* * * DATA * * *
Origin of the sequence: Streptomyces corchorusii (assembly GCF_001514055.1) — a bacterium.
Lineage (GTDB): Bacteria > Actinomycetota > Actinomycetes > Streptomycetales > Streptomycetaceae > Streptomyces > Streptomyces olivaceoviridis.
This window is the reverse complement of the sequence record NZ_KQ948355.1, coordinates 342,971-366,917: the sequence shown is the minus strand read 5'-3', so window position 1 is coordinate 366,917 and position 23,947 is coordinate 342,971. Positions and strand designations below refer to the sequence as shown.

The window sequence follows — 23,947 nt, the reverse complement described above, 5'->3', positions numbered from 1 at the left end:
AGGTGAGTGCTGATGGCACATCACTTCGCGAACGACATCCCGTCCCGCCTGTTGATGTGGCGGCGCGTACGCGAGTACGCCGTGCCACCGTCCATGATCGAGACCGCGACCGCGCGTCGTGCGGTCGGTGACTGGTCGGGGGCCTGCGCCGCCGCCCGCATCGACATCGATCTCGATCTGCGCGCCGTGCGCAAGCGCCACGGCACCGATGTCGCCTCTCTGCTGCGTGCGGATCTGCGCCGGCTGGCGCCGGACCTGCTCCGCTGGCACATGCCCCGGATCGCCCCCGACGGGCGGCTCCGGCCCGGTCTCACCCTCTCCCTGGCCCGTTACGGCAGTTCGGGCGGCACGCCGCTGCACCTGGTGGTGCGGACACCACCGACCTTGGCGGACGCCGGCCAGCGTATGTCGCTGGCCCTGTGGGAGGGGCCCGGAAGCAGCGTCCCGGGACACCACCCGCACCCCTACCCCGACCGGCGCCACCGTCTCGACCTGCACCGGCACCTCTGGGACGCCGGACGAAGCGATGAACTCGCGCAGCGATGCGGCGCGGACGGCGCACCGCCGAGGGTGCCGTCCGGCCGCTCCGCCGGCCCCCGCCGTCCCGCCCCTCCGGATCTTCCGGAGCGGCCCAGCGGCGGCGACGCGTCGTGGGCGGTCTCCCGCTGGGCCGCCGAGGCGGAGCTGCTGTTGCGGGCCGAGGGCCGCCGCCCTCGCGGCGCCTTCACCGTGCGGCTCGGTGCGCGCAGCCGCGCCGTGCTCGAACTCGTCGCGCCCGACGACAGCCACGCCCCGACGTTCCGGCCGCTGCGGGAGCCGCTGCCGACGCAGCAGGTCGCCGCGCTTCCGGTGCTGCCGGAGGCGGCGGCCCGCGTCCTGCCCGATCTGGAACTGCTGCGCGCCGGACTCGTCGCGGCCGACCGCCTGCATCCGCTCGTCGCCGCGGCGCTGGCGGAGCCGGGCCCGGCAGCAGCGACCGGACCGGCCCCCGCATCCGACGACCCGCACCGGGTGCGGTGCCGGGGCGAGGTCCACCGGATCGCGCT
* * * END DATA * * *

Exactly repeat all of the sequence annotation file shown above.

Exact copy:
Origin of the sequence: Streptomyces corchorusii (assembly GCF_001514055.1) — a bacterium.
Lineage (GTDB): Bacteria > Actinomycetota > Actinomycetes > Streptomycetales > Streptomycetaceae > Streptomyces > Streptomyces olivaceoviridis.
This window is the reverse complement of the sequence record NZ_KQ948355.1, coordinates 342,971-366,917: the sequence shown is the minus strand read 5'-3', so window position 1 is coordinate 366,917 and position 23,947 is coordinate 342,971. Positions and strand designations below refer to the sequence as shown.

The window sequence follows — 23,947 nt, the reverse complement described above, 5'->3', positions numbered from 1 at the left end:
AGGTGAGTGCTGATGGCACATCACTTCGCGAACGACATCCCGTCCCGCCTGTTGATGTGGCGGCGCGTACGCGAGTACGCCGTGCCACCGTCCATGATCGAGACCGCGACCGCGCGTCGTGCGGTCGGTGACTGGTCGGGGGCCTGCGCCGCCGCCCGCATCGACATCGATCTCGATCTGCGCGCCGTGCGCAAGCGCCACGGCACCGATGTCGCCTCTCTGCTGCGTGCGGATCTGCGCCGGCTGGCGCCGGACCTGCTCCGCTGGCACATGCCCCGGATCGCCCCCGACGGGCGGCTCCGGCCCGGTCTCACCCTCTCCCTGGCCCGTTACGGCAGTTCGGGCGGCACGCCGCTGCACCTGGTGGTGCGGACACCACCGACCTTGGCGGACGCCGGCCAGCGTATGTCGCTGGCCCTGTGGGAGGGGCCCGGAAGCAGCGTCCCGGGACACCACCCGCACCCCTACCCCGACCGGCGCCACCGTCTCGACCTGCACCGGCACCTCTGGGACGCCGGACGAAGCGATGAACTCGCGCAGCGATGCGGCGCGGACGGCGCACCGCCGAGGGTGCCGTCCGGCCGCTCCGCCGGCCCCCGCCGTCCCGCCCCTCCGGATCTTCCGGAGCGGCCCAGCGGCGGCGACGCGTCGTGGGCGGTCTCCCGCTGGGCCGCCGAGGCGGAGCTGCTGTTGCGGGCCGAGGGCCGCCGCCCTCGCGGCGCCTTCACCGTGCGGCTCGGTGCGCGCAGCCGCGCCGTGCTCGAACTCGTCGCGCCCGACGACAGCCACGCCCCGACGTTCCGGCCGCTGCGGGAGCCGCTGCCGACGCAGCAGGTCGCCGCGCTTCCGGTGCTGCCGGAGGCGGCGGCCCGCGTCCTGCCCGATCTGGAACTGCTGCGCGCCGGACTCGTCGCGGCCGACCGCCTGCATCCGCTCGTCGCCGCGGCGCTGGCGGAGCCGGGCCCGGCAGCAGCGACCGGACCGGCCCCCGCATCCGACGACCCGCACCGGGTGCGGTGCCGGGGCGAGGTCCACCGGATCGCGCT